EUGENE, Ore. — Oregon is treating this week like any other this season. And while that's more comfortable in a way, it also feels a little odd.
After all, the Ducks are preparing to face Ohio State in the national championship game Monday night at AT&T Stadium in Arlington, Texas. The two teams are the first to experience a season stretched out for one more game by college football's new playoff system.
Both teams have already had their bowl games and all the hoopla that goes with that, so this is more of a business trip, said Oregon senior safety Erick Dargan. A really important business trip.
"It's just like a regular week. I think that actually plays more to our advantage than having a lot of time," Dargan said. "We're back in our groove."
The Ducks (13-1) routed Florida State 59-20 in the Rose Bowl, while the Buckeyes (13-1) beat Alabama 42-35 in the Sugar Bowl on New Year's Day, paving the way for the championship 11 days later.
Upon arrival for the game in Pasadena, second-seeded Oregon was involved in all the customary Rose Bowl activities, including the obligatory visit to Disneyland for the photo op with Mickey Mouse.
They had essentially already done their work: There had been 26 days between the team's regular-season finale and the Granddaddy of Them All. That gave the Ducks plenty of time to scheme for the Seminoles and quarterback Jameis Winston.
The fourth-seeded Buckeyes were similarly prepared upon arrival in New Orleans, giving them time for events like a dinner that featured entertainment from a couple of alligators and a python.
Adding the national championship as a 15th game presents some unique challenges for coaches and their players — like guarding against fatigue or injury.
"I was talking to someone earlier and they said it's been like 25 weeks. I guess it is just part of the grind. Part of our job is taking care of your body and making sure you're ready to go when you're number is called," said Ohio State senior receiver Evan Spencer.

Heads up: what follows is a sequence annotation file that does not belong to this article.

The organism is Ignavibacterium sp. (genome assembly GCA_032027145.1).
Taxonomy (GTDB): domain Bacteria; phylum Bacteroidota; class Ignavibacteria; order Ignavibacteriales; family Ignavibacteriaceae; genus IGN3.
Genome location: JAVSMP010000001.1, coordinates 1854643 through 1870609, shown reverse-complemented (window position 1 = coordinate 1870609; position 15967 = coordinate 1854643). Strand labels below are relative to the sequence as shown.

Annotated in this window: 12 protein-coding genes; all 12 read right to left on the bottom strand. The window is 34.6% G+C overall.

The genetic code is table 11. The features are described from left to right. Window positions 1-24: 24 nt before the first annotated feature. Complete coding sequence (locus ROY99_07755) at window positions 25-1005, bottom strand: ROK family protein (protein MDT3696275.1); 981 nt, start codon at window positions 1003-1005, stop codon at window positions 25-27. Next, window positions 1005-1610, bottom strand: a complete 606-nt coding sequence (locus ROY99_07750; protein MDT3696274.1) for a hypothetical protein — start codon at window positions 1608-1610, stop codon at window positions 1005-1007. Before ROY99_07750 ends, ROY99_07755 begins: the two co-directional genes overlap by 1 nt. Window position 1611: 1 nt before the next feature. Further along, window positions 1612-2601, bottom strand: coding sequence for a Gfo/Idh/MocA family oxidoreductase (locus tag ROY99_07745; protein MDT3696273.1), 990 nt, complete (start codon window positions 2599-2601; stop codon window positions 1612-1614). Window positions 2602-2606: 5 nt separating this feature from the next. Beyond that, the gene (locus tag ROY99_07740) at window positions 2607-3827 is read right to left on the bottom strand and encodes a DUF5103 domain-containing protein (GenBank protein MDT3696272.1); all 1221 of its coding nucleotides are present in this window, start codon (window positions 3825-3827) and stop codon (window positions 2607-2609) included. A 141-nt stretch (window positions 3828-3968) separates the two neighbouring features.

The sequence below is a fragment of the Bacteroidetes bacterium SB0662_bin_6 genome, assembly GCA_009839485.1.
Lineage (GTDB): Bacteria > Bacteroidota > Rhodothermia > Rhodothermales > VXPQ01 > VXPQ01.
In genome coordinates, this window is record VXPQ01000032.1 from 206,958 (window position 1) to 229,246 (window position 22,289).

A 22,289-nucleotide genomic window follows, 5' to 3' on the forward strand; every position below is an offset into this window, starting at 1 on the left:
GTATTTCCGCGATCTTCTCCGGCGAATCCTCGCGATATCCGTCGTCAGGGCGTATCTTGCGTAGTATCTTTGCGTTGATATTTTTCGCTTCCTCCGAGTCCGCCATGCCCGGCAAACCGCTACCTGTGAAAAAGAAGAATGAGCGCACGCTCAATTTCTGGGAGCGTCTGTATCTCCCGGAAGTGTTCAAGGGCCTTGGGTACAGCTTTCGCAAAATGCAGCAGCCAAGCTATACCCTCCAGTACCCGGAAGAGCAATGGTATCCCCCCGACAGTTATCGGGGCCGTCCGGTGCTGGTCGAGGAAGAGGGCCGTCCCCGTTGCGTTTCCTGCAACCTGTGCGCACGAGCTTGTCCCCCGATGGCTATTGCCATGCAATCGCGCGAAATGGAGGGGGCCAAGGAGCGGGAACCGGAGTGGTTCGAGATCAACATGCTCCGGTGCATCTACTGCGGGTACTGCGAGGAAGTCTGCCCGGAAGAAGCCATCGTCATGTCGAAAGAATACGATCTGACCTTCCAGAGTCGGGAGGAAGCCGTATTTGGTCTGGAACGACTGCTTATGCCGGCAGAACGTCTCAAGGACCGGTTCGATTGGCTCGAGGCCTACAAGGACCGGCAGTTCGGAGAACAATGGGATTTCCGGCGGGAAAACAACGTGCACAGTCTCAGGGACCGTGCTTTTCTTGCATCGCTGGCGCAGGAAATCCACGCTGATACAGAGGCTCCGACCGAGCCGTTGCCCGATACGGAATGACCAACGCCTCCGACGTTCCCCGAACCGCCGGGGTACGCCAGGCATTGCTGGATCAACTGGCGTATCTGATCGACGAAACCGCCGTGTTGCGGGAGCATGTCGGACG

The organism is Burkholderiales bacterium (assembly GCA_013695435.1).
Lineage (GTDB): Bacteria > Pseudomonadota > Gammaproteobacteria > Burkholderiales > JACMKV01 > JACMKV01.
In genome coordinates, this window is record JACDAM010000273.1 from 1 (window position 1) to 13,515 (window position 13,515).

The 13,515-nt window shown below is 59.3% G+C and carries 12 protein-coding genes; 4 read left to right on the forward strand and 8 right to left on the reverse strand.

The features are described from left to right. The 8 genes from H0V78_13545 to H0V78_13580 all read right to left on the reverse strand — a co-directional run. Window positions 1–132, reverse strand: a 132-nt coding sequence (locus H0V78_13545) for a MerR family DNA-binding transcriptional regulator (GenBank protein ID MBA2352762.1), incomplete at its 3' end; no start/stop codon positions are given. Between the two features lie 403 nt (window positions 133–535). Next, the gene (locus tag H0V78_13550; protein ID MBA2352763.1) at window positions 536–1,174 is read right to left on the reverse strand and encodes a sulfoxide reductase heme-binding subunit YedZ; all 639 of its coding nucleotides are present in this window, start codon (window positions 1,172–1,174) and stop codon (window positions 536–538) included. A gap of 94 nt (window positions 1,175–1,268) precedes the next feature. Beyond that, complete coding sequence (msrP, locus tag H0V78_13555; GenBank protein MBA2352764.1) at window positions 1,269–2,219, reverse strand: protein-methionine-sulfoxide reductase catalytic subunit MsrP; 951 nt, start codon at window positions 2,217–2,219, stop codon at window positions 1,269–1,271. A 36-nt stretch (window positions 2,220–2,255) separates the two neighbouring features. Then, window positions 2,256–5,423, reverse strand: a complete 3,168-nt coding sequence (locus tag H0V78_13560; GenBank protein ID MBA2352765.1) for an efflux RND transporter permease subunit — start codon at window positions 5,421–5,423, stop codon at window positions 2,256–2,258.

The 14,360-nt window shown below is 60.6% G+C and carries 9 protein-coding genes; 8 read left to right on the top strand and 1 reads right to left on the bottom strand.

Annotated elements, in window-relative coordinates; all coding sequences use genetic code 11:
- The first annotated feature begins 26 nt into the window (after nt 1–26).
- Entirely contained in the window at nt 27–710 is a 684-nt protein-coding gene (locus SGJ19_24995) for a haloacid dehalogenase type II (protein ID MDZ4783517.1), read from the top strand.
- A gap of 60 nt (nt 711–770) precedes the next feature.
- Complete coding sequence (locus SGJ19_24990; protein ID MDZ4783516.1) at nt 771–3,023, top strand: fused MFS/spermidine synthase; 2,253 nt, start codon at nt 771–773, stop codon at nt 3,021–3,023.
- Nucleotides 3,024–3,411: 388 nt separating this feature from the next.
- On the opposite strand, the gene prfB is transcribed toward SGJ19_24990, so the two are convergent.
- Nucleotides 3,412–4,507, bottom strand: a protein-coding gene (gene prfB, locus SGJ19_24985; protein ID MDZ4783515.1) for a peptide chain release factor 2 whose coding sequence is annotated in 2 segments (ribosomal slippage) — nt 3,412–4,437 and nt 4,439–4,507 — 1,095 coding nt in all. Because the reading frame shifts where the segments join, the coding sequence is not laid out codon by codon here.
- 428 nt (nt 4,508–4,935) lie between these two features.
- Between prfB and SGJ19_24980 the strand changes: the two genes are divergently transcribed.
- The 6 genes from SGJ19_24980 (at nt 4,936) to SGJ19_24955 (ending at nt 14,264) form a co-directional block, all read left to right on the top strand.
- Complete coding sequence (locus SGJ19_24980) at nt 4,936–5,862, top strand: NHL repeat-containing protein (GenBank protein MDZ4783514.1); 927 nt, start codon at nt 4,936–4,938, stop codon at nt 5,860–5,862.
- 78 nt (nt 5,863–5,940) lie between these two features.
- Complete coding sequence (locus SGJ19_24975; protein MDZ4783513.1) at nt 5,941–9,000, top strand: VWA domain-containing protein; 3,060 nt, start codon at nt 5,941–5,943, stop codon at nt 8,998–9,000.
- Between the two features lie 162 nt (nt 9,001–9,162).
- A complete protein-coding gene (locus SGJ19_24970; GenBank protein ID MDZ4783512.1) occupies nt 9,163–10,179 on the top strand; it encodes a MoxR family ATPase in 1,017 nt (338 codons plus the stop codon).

Buckeyes coach Urban Meyer led a former team, Florida, to national championships in 2006 and 2008. There wasn't a lot of comparison he could offer.
"Practices are a little different. Those ones, we had 37 days to prepare. I remember in '06 it was 37 or 47, some ridiculous number; '06 was the first one removed from the traditional bowl date," he said.
This one, Meyer said, "is a one game shot that really, you have four practices in shoulder pads."
Oregon was keeping everything the same as during the regular season. Same practice times, same meeting schedule. The Ducks, like the Buckeyes, leave Friday for the Dallas area.
"We understand what we're playing for. But the nice thing is that guys who haven't been in a game like this — not many of us have — it makes it easier to treat it like a regular game," Oregon center Hroniss Grasu said.
Coach Mark Helfrich was one of those who called it all odd. But in a good way.
"It's weird in some sense: It's obviously not just another game, but it's sort of just another week of fall. We're in school, they're not, so that's a little bit of nuance to it. But we've had a plan for this and built a plan for this last summer and our guys have done a phenomenal job of executing our long-term plan," he said.
"Logistically, the time of day and how we're practicing, all that stuff is the same. But obviously what we're doing during that time is different from when you are in Week 1 or Week 26, or whatever it is now."